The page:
Physical Description

Diagnostic Description

Description

Subfamily Carcininae
  • Crosnier, A. (1962). Faune de Madagascar. XVI Crustaces Decapodes: Portunidae.
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Source: World Register of Marine Species

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Ecology

Habitat

Depth range based on 1777 specimens in 3 taxa.
Water temperature and chemistry ranges based on 63 samples.

Environmental ranges
  Depth range (m): -3 - 113
  Temperature range (°C): 8.938 - 12.348
  Nitrate (umol/L): 2.283 - 16.868
  Salinity (PPS): 22.343 - 35.363
  Oxygen (ml/l): 6.069 - 7.118
  Phosphate (umol/l): 0.312 - 0.890
  Silicate (umol/l): 2.147 - 11.419

Graphical representation

Depth range (m): -3 - 113

Temperature range (°C): 8.938 - 12.348

Nitrate (umol/L): 2.283 - 16.868

Salinity (PPS): 22.343 - 35.363

Oxygen (ml/l): 6.069 - 7.118

Phosphate (umol/l): 0.312 - 0.890

Silicate (umol/l): 2.147 - 11.419
 
Note: this information has not been validated. Check this *note*. Your feedback is most welcome.

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Associations

Known predators

Carcinus is prey of:
Aves
Somateria
Arenaria interpres
Laridae
Tautogolabrus
Actinopterygii
Mammalia

Based on studies in:
Ireland (River)
USA: Maine, Gulf of Maine (Littoral, Rocky shore)
Scotland, Ythan estuary (Estuarine)

This list may not be complete but is based on published studies.
  • D. C. Edwards, D. O. Conover, F. Sutter, Mobile predators and the structure of marine intertidal communities, Ecology 63(4):1175-1180, from p. 1178 (1982).
  • H. Milne and G. M. Dunnet, Standing crop, productivity and trophic relations of the fauna of the Ythan estuary. In: The Estuarine Environment, R. S. K. Barnes and J. Green, Eds. (Applied Science Publications, Edinburgh, Scotland, 1972), pp. 86-106, from
  • J. A. Kitching and F. J. Ebling, Ecological studies at Lough Ine, Adv. Ecol. Res. 4:197-291, from p. 288 (1967).
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© SPIRE project

Source: SPIRE

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Known prey organisms

Carcinus preys on:
Paracentrotus
detritus
Mytilus
Balanus
Littorina
Thais

Based on studies in:
Ireland (River)
Scotland, Ythan estuary (Estuarine)
USA: Maine, Gulf of Maine (Littoral, Rocky shore)

This list may not be complete but is based on published studies.
  • D. C. Edwards, D. O. Conover, F. Sutter, Mobile predators and the structure of marine intertidal communities, Ecology 63(4):1175-1180, from p. 1178 (1982).
  • H. Milne and G. M. Dunnet, Standing crop, productivity and trophic relations of the fauna of the Ythan estuary. In: The Estuarine Environment, R. S. K. Barnes and J. Green, Eds. (Applied Science Publications, Edinburgh, Scotland, 1972), pp. 86-106, from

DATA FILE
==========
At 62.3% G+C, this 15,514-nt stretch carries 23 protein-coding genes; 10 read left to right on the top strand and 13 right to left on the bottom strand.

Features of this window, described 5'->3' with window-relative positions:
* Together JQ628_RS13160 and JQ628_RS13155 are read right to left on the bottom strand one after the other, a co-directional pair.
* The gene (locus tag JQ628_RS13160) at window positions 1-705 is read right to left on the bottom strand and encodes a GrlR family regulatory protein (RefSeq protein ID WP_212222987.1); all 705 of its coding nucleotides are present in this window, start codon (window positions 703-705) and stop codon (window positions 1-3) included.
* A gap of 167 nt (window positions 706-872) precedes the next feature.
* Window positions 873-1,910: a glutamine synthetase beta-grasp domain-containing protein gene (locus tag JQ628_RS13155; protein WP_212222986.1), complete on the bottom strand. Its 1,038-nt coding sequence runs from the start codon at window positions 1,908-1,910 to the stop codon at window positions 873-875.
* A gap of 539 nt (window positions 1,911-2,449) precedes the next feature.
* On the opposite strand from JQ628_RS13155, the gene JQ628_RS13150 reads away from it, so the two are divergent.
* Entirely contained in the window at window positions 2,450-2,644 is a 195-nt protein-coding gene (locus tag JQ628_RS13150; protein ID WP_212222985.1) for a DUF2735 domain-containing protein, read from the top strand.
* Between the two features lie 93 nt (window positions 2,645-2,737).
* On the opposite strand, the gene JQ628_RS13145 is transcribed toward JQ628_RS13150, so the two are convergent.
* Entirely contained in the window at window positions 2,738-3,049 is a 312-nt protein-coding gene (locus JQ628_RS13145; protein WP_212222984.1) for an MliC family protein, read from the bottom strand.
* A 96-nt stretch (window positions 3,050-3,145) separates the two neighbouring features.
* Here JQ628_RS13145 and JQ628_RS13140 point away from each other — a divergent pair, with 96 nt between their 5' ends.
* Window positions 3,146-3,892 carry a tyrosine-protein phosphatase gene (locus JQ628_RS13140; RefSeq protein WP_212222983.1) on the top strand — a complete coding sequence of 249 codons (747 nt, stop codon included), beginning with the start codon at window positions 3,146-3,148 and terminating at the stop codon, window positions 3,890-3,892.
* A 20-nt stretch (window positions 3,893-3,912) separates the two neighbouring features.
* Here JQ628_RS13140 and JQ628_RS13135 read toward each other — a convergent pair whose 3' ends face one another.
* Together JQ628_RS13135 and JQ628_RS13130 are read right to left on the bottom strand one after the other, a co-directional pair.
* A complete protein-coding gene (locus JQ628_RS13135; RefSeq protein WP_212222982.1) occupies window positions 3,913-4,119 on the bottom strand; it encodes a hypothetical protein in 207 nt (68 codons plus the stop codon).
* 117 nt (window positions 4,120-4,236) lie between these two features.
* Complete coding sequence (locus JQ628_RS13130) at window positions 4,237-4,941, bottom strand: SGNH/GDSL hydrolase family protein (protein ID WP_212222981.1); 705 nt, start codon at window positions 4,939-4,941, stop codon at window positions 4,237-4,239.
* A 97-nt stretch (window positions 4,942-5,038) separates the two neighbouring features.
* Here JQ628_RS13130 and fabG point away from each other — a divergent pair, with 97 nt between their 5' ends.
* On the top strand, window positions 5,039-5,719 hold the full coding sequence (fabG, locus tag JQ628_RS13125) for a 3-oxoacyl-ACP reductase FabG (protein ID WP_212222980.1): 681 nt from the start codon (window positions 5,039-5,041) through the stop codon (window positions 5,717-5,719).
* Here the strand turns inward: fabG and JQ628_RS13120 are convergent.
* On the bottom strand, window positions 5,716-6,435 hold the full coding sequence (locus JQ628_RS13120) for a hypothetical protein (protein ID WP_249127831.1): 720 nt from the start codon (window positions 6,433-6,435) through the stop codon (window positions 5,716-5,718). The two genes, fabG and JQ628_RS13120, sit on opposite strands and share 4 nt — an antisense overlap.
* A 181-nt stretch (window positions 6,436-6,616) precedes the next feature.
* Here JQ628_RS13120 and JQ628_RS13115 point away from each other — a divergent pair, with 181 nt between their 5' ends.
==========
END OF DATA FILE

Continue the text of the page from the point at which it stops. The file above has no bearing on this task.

• J. A. Kitching and F. J. Ebling, Ecological studies at Lough Ine, Adv. Ecol. Res. 4:197-291, from p. 288 (1967).
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© SPIRE project

Source: SPIRE

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Molecular Biology and Genetics

Molecular Biology

Statistics of barcoding coverage

Barcode of Life Data Systems (BOLD) Stats
Specimen Records:384
Specimens with Sequences:356
Specimens with Barcodes:259
Species:2
Species With Barcodes:2
Public Records:305
Public Species:2
Public BINs:3
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© Barcode of Life Data Systems

Source: Barcode of Life Data Systems (BOLD)

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Barcode data

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© Barcode of Life Data Systems

Source: Barcode of Life Data Systems (BOLD)

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Wikipedia

Carcinus

Carcinus (Greek: Καρκίνος Karkinos) is a genus of crabs, which includes Carcinus maenas, an important invasive species, and C. aestuarii, a species endemic to the Mediterranean Sea.[1]

Carcinus maenas[edit source | edit]

Carcinus maenas is among the 100 "world's worst alien invasive species". It is native to the north-east Atlantic Ocean and Baltic Sea, but has colonised similar habitats in Australia, South Africa, South America and both Atlantic and Pacific coasts of North America. It grows to a carapace width of 90 millimetres (3.5 in), and feeds on a variety of molluscs, worms and small crustaceans, potentially impacting a number of fisheries. Its successful dispersion has occurred via a variety of mechanisms, such as on ships' hulls, packing materials, bivalves moved for aquaculture, and rafting.

C. maenas is known by different names around the world. In the British Isles, it is generally referred to simply as the shore crab. In North America and South Africa, it bears the name green crab or European green crab. In Australia and New Zealand, it is referred to as either the European green crab or European shore crab.

Carcinus aestuarii[edit source | edit]

Carcinus aestuarii is a native to the Mediterranean Sea. It is very similar to C. maenas, and is sometimes considered to be a subspecies of C. maenas rather than a species in its own right. The two taxa can be distinguished by the front of the carapace, between the eyes, which is short and toothed in C. maenas, but longer and smoother in C. aestuarii. Unlike C. maenas, C. aestuarii has only been implicated in one invasion; the coastline of Japan has been invaded by either C. aestuarii or a hybrid of C. aestuarii and C. maenas.

References[edit source | edit]

  1. ^ a b Peter K. L. Ng, Danièle Guinot & Peter J. F. Davie (2008). "Systema Brachyurorum: Part I. An annotated checklist of extant Brachyuran crabs of the world" (PDF). Raffles Bulletin of Zoology 17: 1–286. 
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